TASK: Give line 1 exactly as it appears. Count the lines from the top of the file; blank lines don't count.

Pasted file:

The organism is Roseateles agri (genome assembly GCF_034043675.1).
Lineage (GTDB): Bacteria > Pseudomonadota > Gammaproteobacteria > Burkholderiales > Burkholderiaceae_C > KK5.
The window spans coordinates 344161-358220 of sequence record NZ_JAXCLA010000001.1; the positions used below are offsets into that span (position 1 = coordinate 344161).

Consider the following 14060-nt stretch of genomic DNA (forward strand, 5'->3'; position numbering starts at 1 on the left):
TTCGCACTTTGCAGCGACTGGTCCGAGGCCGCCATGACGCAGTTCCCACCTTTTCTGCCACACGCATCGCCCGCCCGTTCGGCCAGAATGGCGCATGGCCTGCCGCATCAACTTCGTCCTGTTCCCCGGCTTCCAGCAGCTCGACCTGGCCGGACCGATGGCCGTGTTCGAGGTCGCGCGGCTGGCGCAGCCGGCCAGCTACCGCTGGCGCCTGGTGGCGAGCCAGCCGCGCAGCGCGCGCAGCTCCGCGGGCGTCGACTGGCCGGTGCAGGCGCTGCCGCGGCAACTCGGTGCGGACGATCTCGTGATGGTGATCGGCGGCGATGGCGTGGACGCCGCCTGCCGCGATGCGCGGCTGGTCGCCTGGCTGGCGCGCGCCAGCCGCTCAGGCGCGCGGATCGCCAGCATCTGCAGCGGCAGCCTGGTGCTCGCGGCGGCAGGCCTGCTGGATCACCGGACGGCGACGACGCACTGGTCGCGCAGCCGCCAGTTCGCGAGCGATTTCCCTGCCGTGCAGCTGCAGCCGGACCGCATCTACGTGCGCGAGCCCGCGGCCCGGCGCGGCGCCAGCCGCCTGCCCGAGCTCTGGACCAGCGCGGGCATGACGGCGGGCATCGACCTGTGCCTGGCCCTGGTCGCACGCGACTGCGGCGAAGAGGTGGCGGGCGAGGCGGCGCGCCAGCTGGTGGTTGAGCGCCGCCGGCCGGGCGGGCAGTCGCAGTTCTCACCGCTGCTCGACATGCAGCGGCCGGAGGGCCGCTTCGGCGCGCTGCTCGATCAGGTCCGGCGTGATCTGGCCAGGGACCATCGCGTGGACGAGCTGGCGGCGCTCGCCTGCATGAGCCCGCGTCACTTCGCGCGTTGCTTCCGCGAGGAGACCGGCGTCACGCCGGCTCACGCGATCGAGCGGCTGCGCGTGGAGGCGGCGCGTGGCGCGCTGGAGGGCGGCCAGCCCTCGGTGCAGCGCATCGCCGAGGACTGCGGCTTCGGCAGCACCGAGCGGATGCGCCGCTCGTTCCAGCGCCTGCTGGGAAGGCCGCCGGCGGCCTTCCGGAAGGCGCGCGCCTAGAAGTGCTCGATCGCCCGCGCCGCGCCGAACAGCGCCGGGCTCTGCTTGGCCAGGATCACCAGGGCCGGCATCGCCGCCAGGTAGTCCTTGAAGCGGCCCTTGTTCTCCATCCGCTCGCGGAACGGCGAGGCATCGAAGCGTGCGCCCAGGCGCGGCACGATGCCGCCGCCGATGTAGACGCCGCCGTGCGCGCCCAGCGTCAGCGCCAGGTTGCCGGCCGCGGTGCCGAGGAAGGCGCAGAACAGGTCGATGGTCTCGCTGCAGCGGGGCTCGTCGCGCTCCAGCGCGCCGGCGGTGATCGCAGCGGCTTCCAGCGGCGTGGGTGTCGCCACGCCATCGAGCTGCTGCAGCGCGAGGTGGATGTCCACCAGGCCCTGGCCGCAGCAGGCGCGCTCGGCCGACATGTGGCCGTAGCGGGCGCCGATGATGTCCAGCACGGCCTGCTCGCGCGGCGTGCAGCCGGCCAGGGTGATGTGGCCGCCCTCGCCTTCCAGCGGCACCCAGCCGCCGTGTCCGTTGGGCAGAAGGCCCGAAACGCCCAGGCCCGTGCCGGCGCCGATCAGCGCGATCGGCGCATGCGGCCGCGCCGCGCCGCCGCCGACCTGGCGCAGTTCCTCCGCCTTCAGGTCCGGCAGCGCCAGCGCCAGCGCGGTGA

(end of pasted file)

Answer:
The organism is Roseateles agri (genome assembly GCF_034043675.1).